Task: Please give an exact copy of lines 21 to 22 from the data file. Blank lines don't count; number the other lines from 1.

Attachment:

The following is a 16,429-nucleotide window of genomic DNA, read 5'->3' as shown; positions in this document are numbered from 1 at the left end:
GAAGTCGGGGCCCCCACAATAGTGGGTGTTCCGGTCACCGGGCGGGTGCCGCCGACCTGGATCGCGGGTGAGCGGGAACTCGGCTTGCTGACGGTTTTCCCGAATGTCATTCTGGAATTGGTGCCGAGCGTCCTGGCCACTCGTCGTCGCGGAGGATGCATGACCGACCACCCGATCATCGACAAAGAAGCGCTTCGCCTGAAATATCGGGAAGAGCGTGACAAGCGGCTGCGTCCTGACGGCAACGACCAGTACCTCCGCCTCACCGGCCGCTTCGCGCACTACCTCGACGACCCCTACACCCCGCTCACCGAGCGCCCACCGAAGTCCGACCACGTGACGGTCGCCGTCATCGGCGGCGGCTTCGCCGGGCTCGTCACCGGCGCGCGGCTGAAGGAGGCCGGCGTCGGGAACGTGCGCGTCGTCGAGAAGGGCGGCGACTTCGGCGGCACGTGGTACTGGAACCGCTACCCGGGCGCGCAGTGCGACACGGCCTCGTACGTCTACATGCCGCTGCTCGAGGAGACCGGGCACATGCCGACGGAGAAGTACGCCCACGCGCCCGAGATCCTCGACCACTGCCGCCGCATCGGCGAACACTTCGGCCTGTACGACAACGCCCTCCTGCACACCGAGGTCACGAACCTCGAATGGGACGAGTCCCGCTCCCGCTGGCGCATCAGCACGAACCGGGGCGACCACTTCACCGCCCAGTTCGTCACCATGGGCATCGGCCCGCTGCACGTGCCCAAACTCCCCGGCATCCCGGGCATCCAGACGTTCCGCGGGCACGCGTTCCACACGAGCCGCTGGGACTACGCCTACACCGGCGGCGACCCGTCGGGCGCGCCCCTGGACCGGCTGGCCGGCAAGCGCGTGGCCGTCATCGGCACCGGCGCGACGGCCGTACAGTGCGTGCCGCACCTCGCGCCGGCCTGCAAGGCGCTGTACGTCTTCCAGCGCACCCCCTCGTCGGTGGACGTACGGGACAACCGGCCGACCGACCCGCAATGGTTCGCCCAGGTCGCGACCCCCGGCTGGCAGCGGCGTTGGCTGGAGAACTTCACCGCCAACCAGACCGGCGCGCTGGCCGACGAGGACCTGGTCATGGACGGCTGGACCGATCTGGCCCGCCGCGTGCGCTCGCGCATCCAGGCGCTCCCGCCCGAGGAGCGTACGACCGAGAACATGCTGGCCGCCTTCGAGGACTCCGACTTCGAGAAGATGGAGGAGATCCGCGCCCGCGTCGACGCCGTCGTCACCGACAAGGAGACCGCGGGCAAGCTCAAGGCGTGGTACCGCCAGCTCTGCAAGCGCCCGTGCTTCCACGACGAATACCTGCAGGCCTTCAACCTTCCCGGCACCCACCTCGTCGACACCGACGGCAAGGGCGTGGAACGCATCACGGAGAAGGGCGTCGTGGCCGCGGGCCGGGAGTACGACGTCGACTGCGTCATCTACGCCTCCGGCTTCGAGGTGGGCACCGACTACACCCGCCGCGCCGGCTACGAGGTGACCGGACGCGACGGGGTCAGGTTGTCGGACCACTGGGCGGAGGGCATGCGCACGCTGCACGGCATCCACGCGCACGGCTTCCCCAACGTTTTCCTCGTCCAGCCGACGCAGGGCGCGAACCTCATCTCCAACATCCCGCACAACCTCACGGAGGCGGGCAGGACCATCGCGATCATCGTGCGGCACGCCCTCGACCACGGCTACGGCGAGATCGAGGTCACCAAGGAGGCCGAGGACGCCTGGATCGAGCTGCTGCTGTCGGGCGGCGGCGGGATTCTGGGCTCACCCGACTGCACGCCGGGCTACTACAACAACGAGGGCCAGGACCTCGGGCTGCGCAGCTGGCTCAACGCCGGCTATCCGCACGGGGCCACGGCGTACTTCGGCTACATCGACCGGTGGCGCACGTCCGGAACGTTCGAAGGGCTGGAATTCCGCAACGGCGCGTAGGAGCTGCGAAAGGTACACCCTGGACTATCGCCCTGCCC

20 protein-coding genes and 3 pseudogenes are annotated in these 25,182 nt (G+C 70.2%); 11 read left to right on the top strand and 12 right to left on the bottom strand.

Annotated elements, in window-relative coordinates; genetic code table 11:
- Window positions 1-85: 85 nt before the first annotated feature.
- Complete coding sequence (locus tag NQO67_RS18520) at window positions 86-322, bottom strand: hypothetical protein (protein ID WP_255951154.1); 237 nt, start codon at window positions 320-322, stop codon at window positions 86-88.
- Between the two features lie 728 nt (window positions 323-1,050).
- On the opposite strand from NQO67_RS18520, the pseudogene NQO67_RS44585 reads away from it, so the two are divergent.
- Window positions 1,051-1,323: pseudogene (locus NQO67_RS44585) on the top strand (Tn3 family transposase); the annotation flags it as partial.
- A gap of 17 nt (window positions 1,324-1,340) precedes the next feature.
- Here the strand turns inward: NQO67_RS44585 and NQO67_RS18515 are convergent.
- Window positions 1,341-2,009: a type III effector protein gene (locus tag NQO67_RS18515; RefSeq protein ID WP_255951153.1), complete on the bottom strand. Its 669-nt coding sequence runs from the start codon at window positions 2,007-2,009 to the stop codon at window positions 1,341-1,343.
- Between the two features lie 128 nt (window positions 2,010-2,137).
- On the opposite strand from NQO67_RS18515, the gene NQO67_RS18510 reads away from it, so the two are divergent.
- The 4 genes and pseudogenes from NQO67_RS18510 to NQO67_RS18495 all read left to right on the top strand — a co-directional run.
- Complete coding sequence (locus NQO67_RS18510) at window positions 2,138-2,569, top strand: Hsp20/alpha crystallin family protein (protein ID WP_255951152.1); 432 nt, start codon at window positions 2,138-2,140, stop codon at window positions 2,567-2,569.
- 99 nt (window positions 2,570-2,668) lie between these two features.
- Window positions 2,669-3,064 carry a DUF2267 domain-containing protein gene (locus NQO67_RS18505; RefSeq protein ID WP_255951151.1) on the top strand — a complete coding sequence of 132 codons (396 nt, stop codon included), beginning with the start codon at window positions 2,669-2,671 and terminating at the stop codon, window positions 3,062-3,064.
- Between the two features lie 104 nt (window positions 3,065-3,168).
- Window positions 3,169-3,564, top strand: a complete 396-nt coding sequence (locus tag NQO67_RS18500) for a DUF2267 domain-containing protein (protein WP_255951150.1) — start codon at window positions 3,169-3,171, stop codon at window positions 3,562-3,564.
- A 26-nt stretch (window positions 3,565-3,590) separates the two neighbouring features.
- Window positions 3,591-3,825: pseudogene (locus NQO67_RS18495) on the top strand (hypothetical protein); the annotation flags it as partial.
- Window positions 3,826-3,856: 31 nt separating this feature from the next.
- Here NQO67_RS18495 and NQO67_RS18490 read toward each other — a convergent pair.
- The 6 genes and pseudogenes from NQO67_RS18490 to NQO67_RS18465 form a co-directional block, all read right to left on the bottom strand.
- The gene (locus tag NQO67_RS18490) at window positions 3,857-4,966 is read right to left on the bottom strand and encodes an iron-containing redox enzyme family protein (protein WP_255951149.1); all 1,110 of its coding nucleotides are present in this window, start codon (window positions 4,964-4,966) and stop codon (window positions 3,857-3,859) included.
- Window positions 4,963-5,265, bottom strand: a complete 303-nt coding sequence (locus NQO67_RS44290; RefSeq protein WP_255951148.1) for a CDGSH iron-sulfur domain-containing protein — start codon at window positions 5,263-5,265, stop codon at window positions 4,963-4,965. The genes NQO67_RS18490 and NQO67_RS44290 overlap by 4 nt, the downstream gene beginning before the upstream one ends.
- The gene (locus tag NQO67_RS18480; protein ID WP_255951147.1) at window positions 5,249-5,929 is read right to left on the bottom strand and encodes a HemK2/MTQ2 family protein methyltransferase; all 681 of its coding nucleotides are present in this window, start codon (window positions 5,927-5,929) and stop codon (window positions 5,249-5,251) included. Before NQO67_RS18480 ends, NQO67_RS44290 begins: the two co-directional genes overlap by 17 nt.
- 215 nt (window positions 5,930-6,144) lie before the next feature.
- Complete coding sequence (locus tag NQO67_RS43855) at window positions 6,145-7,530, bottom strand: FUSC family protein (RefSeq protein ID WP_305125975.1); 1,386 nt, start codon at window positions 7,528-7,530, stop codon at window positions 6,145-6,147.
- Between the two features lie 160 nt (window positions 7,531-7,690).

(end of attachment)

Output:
- A 26-nt stretch (window positions 3,565-3,590) separates the two neighbouring features.
- Window positions 3,591-3,825: pseudogene (locus NQO67_RS18495) on the top strand (hypothetical protein); the annotation flags it as partial.